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RE: Sorbs.net DNS Blacklist
From: "Dan Tesch" <dan.tesch () comcast net>
Date: Fri, 10 Mar 2006 18:38:09 -0600

 
Sorbs? I hope someone takes them down.  I have a client that uses SBC and
they way their IP range was
named was an issue for Sorbs - this was rectified and now it's that the MX
record TTL isn't right - the
DNS records are hosted for now with Network Solutions who won't change the
TTL - lots of bounce backs!
AAAAAARRRRRRRRRRRGGGGGGGGGGHHHHHHHH!!!!!!!!!!!

I've got some updated info since the original posting. I spoke by email with
a gent at payments () sorbs net, and was told that the reason we were
blacklisted was that a spammer sent a message from a forged username at a
particular domain. The email hit an address at our server that was no longer
in use, and of course a bounce message was sent back saying the address
doesn't exist. 

Evidently, this response is considered spam in and of itself by sorbs.net,
and that's what got us on the blacklist. Never mind that we were the ones
who got spammed in the first place, and our mail gateway was only doing what
it was supposed to do. I was told that if we ceased such "harassment", then
we would be removed from the blacklist. 

Symantec, who makes our gateway, has it documented on their website that
this feature cannot be disabled, and that such responses are required by RFC
821. I can see the point. If there's no response to the sender of an email
who accidentally puts a typo in the email address they're sending to, how
the heck would they know if their email reached the correct party or not?
They'd receive no response from a real user, and they'd probably wonder why
they're being ignored. In a business setting, that behavior could lose you
money real quick.

Can anyone please let me know if I'm the one being over-the-top here?
I'd also still like to hear other people's input or experience with these
folks.

-----Original Message-----
From: Dan Denton
Sent: Thursday, March 09, 2006 9:31 AM
To: security-basics () securityfocus com
Subject: Sorbs.net DNS Blacklist


Does anyone on the list have any prior experience with the folks at
sorbs.net? For the past few weeks a customer who uses a blacklist
supplied by them has had our emails blocked. Previous to this the
company had no problem getting our emails. People at said company want
to receive our emails and are frustrated that they can't receive them
(important stuff like invoices and statements), but their IT admin says
he has no control over the list itself. 

I went to sorbs.net, checked our status using one of their utilities,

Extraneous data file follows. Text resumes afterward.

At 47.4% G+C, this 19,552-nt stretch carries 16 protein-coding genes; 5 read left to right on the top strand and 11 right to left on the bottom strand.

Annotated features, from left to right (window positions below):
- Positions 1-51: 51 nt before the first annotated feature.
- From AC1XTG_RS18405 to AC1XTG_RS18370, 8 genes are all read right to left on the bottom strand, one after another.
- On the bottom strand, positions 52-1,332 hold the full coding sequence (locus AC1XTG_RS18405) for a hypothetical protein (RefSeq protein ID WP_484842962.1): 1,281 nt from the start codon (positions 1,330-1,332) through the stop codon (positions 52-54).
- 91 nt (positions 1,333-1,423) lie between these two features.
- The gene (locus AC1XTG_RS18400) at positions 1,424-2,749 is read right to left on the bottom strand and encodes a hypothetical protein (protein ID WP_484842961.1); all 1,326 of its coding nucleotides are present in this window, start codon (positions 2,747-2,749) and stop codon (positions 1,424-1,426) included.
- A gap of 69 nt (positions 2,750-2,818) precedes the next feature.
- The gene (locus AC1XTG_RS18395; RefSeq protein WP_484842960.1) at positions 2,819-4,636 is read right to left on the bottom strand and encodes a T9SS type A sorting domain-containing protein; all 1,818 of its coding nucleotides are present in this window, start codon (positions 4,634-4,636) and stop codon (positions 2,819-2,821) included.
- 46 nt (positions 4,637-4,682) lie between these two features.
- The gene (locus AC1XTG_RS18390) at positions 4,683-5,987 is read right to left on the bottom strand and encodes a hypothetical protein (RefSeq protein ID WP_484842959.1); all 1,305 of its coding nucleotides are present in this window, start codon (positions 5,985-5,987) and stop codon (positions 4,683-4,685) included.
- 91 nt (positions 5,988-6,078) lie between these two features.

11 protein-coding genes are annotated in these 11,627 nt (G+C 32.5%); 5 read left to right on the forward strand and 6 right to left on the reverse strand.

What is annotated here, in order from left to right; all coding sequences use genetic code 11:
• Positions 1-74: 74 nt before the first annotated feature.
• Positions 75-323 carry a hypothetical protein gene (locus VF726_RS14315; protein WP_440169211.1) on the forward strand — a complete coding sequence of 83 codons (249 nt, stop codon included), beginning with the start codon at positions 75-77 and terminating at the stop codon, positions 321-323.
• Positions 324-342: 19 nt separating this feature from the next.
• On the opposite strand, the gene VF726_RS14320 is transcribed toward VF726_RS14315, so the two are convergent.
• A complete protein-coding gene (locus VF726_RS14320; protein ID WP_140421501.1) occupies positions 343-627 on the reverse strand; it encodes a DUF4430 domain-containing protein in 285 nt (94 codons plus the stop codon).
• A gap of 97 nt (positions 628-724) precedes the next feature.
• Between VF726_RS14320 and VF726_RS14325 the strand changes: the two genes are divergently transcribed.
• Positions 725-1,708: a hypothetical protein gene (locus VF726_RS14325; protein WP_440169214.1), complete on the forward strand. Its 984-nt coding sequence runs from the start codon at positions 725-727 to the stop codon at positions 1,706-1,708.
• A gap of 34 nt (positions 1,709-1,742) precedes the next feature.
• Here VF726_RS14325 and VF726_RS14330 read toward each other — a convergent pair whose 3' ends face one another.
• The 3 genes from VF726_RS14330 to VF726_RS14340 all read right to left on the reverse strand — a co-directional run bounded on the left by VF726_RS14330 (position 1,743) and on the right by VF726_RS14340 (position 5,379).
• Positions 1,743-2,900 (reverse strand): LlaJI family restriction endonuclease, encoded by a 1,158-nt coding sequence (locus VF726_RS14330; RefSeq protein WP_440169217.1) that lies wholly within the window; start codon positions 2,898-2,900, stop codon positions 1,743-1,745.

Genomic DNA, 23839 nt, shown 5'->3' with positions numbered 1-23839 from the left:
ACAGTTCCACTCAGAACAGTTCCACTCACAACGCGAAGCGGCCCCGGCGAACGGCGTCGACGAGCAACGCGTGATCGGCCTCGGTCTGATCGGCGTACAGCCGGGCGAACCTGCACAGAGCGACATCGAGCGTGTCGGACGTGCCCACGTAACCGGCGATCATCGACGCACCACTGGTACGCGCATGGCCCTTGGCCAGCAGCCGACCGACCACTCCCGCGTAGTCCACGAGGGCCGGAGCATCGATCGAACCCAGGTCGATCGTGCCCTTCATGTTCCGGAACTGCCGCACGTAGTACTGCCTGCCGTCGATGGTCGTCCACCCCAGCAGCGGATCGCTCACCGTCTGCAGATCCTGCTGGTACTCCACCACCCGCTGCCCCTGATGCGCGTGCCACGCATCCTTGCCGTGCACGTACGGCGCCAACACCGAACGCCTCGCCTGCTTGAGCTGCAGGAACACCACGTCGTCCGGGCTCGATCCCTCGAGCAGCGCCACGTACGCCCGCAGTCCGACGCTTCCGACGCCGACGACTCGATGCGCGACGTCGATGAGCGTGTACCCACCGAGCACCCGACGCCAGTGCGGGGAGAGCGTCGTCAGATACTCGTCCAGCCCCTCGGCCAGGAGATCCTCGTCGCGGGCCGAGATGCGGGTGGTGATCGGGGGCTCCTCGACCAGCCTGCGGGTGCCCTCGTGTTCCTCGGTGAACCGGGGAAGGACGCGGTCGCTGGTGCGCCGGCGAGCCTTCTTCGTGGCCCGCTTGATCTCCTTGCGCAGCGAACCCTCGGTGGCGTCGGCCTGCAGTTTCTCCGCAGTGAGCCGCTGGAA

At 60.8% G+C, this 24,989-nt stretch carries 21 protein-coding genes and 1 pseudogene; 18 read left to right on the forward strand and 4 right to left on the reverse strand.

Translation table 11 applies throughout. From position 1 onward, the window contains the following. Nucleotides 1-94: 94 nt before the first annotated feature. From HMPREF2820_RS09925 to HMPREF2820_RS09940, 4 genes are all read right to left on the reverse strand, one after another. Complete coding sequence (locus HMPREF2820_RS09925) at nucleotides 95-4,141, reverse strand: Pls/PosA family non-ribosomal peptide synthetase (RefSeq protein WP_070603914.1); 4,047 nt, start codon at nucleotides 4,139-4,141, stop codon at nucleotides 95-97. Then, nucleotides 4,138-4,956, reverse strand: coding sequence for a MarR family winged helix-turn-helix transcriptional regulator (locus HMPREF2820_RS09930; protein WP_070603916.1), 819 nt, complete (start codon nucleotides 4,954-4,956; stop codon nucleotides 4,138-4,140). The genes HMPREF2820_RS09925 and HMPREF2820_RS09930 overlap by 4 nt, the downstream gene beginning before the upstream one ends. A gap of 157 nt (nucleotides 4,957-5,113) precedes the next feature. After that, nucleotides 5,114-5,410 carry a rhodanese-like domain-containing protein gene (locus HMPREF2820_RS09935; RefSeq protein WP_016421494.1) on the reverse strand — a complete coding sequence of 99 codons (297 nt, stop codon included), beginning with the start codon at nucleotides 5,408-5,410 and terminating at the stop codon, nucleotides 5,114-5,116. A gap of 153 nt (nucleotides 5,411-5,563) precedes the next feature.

and the IP of our mail server shows up on their list. I've even sent in
a request to be removed from the list and have received a ticket number.
In their procedures for delisting, they claim that you must "donate" $50
per email they supposedly received in their spam traps, and the
donations are to be made to 2 charities of their choice. I for one think
this is extortion, regardless of whether the intention is to stop
spammers.

Any background or experience you can share would be appreciated. Thanks
in advance...

Dan Denton

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---------------------------------------------------------------------------
EARN A MASTER OF SCIENCE IN INFORMATION ASSURANCE - ONLINE
The Norwich University program offers unparalleled Infosec management 
education and the case study affords you unmatched consulting experience. 
Tailor your education to your own professional goals with degree 
customizations including Emergency Management, Business Continuity Planning,

Computer Emergency Response Teams, and Digital Investigations. 

http://www.msia.norwich.edu/secfocus
---------------------------------------------------------------------------


---------------------------------------------------------------------------
EARN A MASTER OF SCIENCE IN INFORMATION ASSURANCE - ONLINE
The Norwich University program offers unparalleled Infosec management 
education and the case study affords you unmatched consulting experience. 
Tailor your education to your own professional goals with degree 
customizations including Emergency Management, Business Continuity Planning, 
Computer Emergency Response Teams, and Digital Investigations. 

http://www.msia.norwich.edu/secfocus
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